The premature fetus: not as defenseless as we thought, but still paradoxically vulnerable?

A.J. Gunn*, J.S. Quaedackers, E. Heineman, L. Bennet

*Corresponding author for this work

Research output: Contribution to journalArticleAcademicpeer-review


The premature fetus: not as defenseless as we thought, but still paradoxically vulnerable?

Gunn AJ, Quaedackers JS, Guan J, Heineman E, Bennet L.

Liggins Institute and Department of Pediatrics, University of Auckland, New Zealand.

Traditionally, it has been believed that the cardiovascular and hormonal responses to asphyxia in preterm fetuses are immature, and this immaturity contributes to their apparent vulnerability to neural injury. However, these data were derived from studies using relatively mild insults, which did not allow for the greater cardiac glycogen reserves and anaerobic capacity of the brain near midgestation. Here, we review the maturation of the cardiovascular and cerebrovascular and cerebral responses to asphyxia in experimental animals and how these relate to the apparent vulnerability of the human premature brain. Most such investigations have been performed in the chronically instrumental fetal sheep. Recent studies have demonstrated that the premature fetus has highly adaptive and relatively mature responses to asphyxia, and that in absolute terms the preterm brain is very resistant to asphyxial injury. These data suggest that the premature fetus is able to survive much more prolonged periods of asphyxia than the near-term fetus, but that, paradoxically, such survival is associated with exposure to prolonged periods of hypotension and hypoperfusion and consequently greater risk of severe neural damage. Copyright 2001 S. Karger AG, Basel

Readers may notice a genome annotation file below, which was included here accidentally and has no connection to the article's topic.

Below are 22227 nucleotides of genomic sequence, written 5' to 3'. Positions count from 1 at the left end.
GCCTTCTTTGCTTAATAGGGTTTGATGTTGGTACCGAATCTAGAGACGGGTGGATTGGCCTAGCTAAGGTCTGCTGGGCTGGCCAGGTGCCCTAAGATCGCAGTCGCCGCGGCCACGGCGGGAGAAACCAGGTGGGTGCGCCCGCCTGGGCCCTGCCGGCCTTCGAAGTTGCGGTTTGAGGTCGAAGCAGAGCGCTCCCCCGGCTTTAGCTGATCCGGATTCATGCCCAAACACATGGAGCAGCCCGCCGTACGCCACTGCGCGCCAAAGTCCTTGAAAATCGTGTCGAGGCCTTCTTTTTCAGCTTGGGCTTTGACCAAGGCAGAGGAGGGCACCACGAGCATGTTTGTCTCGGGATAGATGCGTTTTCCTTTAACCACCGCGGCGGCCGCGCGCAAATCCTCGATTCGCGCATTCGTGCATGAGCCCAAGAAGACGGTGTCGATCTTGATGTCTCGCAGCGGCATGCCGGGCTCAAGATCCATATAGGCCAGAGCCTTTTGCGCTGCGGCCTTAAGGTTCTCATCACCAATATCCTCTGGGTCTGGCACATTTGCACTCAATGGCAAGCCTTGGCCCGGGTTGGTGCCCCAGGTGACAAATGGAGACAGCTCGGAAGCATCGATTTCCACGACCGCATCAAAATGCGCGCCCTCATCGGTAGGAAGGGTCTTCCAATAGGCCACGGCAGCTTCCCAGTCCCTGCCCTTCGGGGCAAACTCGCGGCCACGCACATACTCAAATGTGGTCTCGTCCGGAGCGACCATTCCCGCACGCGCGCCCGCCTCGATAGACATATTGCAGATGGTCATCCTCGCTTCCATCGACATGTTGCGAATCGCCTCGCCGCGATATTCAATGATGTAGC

Original languageEnglish
Pages (from-to)175-179
Number of pages5
JournalDevelopmental Neuroscience
Issue number3
Publication statusPublished - 1 Jan 2001

Cite this